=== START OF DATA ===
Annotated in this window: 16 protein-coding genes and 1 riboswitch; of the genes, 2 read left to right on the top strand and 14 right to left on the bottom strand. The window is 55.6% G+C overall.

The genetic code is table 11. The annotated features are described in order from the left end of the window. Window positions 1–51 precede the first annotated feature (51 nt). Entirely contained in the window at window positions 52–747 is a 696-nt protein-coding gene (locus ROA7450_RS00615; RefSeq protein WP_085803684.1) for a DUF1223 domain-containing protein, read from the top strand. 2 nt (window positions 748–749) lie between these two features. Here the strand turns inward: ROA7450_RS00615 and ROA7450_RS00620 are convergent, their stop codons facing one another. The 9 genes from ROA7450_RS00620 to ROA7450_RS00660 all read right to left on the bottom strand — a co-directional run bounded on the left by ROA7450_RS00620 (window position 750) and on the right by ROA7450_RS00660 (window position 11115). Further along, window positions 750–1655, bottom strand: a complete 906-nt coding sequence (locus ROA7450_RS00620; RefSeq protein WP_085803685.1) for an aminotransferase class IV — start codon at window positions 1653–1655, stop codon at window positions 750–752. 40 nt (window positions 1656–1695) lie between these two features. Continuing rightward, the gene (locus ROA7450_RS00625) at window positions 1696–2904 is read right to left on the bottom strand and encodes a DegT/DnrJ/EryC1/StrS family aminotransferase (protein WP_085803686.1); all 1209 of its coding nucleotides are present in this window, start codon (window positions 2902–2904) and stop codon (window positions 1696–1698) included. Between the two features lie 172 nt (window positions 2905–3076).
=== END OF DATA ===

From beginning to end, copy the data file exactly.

Annotated in this window: 16 protein-coding genes and 1 riboswitch; of the genes, 2 read left to right on the top strand and 14 right to left on the bottom strand. The window is 55.6% G+C overall.

The genetic code is table 11. The annotated features are described in order from the left end of the window. Window positions 1–51 precede the first annotated feature (51 nt). Entirely contained in the window at window positions 52–747 is a 696-nt protein-coding gene (locus ROA7450_RS00615; RefSeq protein WP_085803684.1) for a DUF1223 domain-containing protein, read from the top strand. 2 nt (window positions 748–749) lie between these two features. Here the strand turns inward: ROA7450_RS00615 and ROA7450_RS00620 are convergent, their stop codons facing one another. The 9 genes from ROA7450_RS00620 to ROA7450_RS00660 all read right to left on the bottom strand — a co-directional run bounded on the left by ROA7450_RS00620 (window position 750) and on the right by ROA7450_RS00660 (window position 11115). Further along, window positions 750–1655, bottom strand: a complete 906-nt coding sequence (locus ROA7450_RS00620; RefSeq protein WP_085803685.1) for an aminotransferase class IV — start codon at window positions 1653–1655, stop codon at window positions 750–752. 40 nt (window positions 1656–1695) lie between these two features. Continuing rightward, the gene (locus ROA7450_RS00625) at window positions 1696–2904 is read right to left on the bottom strand and encodes a DegT/DnrJ/EryC1/StrS family aminotransferase (protein WP_085803686.1); all 1209 of its coding nucleotides are present in this window, start codon (window positions 2902–2904) and stop codon (window positions 1696–1698) included. Between the two features lie 172 nt (window positions 2905–3076).